"When my son was young he had a biting problem. I remember being so embarrassed and horrified. I stopped going to playgroups and the park because he usually ended up biting someone and I would feel awful. It was a really hard time."
This was the memory of one friend, looking back on her child's toddler years. Another talked about how she struggled with her child that couldn't integrate into the common play settings either, and how frazzled she felt at making all the effort to reach out socially, only to have things go poorly with her children, and leaving feeling like a failure.
What I'm learning (foster) parenting a "difficult" child is that it can be socially isolating. Our outings seem to be an even mix of "somewhat successful" and "absolute disaster". Friends point out to me that we have come a long way in the "somewhat successful" category, and I appreciate that, especially when I am overwhelmed with experiencing the "absolute disaster" that has just taken place.
We are two weeks into the school routine and things have been challenging with B. It often starts in the morning with him working himself into a full out tantrum because the breakfast is not! getting! in! his! mouth! fast! enough! No matter that you're mixing it in front of him, speaking to him calmly, patting him for reassurance. "I want it faster! I hate you for not meeting my needs fast enough!" That is what his screams say to me.
The morning tantrum can often last the full hour of getting ready for school time. Then, at school, he's happy! He likes the bustle and the people and he likes going places! But then, something will go wrong for him. He'll want to run to the other side of the school grounds and I'll say no, or he'll want to play in the water fountain and I'll say no, and then the tantrum hits like a truck. He's down, he's screaming, he's rolling, he's flailing, and I am scooping him up, kissing my kids goodbye, and beating a hasty retreat away from the school, all the while B is turning heads with his passionate efforts at eardrum annihilation.
I've felt lonely standing around the Year 2 classroom, feeling unable to engage with the parents I don't know, because most morning end with me doing the scoop and run, and it is more embarassing if I am right in the middle of meeting a new parent when that happens.
Preschool has been worse. There is water play out every morning and B wants to get into the water more than he has ever wanted anything, ever before. But, with his own daycare drop off yet to come, or a trip to the grocery store or the doctor, or whatever, I can't let him go into the water. Each preschool drop off for Finch has been brought to an abrupt halt by me carrying a hysterical toddler out to the car.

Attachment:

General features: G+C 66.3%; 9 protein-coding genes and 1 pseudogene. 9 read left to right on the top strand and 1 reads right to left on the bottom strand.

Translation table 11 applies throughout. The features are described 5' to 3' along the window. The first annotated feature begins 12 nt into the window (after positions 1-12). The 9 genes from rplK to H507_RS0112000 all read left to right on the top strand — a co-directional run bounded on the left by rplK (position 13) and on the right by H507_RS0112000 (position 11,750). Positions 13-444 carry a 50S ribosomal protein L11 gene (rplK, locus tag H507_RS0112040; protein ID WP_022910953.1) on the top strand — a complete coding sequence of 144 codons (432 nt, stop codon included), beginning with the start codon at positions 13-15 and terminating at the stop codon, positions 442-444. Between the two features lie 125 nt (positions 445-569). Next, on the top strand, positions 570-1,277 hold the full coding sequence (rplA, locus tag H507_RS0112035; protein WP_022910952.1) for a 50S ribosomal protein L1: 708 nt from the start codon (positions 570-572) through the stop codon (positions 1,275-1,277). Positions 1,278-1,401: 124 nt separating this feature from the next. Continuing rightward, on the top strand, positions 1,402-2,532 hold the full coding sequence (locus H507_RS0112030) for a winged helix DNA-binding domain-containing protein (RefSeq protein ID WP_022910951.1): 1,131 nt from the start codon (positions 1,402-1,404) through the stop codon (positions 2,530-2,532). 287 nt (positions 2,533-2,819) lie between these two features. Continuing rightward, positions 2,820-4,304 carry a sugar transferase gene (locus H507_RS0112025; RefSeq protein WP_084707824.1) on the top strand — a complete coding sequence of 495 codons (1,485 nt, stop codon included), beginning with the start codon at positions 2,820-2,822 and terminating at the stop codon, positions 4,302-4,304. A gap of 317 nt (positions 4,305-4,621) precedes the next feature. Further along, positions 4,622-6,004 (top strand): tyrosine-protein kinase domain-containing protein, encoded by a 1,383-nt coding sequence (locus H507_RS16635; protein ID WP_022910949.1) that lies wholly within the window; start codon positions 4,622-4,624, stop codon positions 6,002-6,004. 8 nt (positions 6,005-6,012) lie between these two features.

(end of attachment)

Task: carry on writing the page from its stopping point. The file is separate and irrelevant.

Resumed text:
I feel bad. This is Finch's first year at preschool. I want to be there to help him settle in. I want a meaningful goodbye with hugs and kisses. I want to be present in the experience.
I am also embarrassed. I have not met a single parent yet, because how do you introduce yourself and make small talk when you are holding a high-volume protester, who is doing his best to pull your hair, rip at your clothes, and scratch you? These people don't know us. They don't know our story. They just see me struggling to strap B into his car seat, and you can still hear the screaming after the doors are closed.
I stand outside the car door for several moments to straighten my glasses, smooth my disheveled hair, and reposition my rumpled clothes. This gives me time to take a few deep breathes and steel myself to the continued screaming that I know will last for several more minutes, at least. I am thankful that my job is to drive the car, and that it is okay for me to tune him out until we have both calmed down.
It is hard. I feel isolated. I am embarrassed.
For me, this particular challenge, with this particular child is temporary. I can look ahead to a time when life will become easier after B goes. I hope then to become more connected to my children's classrooms and school and preschool communities. Having this experience has really given me more insight into how life feals for carers raising a child that doesn't easily navigate typical social settings.
I also think about families where these challenges aren't temporary, rather this is the life they have to live.
I had B to the pediatrician today and I wanted to discuss his behavior and how we are addressing it. As if on que, B became frustrated with some small thing, and ended up having a meltdown in the doctor's office. One minute he was delightful and engaging and fun, and the next he was bashing the walls, kicking on the floor, and trying to knock the toys over.
The doctor said 'I can easily see that he has issues with regulating his emotions, and managing frustrations. He is, as you say, a roller coaster, and that is likely the challenge his temperment will present him for life. We just need to help him learn how to manage that as best as we can."
It just felt so reassuring to be seen in the midst of a difficult moment, and for someone who knows about it to say "yes, this is hard, but you're doing the right thing."
I guess it just helps to be seen in the struggle, and affirmed for my efforts, even if the big picture might not look like success.